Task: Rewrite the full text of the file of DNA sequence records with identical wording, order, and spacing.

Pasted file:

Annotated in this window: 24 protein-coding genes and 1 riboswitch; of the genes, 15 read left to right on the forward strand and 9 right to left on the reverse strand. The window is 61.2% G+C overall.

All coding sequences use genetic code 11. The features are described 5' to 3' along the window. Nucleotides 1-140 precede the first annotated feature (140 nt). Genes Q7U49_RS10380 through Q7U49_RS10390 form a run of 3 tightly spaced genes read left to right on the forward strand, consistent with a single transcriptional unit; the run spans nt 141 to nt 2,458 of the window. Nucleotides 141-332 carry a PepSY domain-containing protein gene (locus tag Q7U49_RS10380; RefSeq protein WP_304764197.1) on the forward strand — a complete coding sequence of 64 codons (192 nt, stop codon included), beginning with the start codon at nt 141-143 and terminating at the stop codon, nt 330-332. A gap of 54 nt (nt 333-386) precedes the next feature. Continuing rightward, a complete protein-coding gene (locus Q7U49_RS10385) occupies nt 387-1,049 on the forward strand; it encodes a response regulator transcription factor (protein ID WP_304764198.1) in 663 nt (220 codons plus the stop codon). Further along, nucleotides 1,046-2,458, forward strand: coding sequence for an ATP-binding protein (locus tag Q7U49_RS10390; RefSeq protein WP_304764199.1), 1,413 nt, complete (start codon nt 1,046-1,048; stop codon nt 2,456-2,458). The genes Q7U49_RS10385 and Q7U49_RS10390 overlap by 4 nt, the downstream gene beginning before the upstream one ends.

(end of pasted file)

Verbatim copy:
Annotated in this window: 24 protein-coding genes and 1 riboswitch; of the genes, 15 read left to right on the forward strand and 9 right to left on the reverse strand. The window is 61.2% G+C overall.

All coding sequences use genetic code 11. The features are described 5' to 3' along the window. Nucleotides 1-140 precede the first annotated feature (140 nt). Genes Q7U49_RS10380 through Q7U49_RS10390 form a run of 3 tightly spaced genes read left to right on the forward strand, consistent with a single transcriptional unit; the run spans nt 141 to nt 2,458 of the window. Nucleotides 141-332 carry a PepSY domain-containing protein gene (locus tag Q7U49_RS10380; RefSeq protein WP_304764197.1) on the forward strand — a complete coding sequence of 64 codons (192 nt, stop codon included), beginning with the start codon at nt 141-143 and terminating at the stop codon, nt 330-332. A gap of 54 nt (nt 333-386) precedes the next feature. Continuing rightward, a complete protein-coding gene (locus Q7U49_RS10385) occupies nt 387-1,049 on the forward strand; it encodes a response regulator transcription factor (protein ID WP_304764198.1) in 663 nt (220 codons plus the stop codon). Further along, nucleotides 1,046-2,458, forward strand: coding sequence for an ATP-binding protein (locus tag Q7U49_RS10390; RefSeq protein WP_304764199.1), 1,413 nt, complete (start codon nt 1,046-1,048; stop codon nt 2,456-2,458). The genes Q7U49_RS10385 and Q7U49_RS10390 overlap by 4 nt, the downstream gene beginning before the upstream one ends.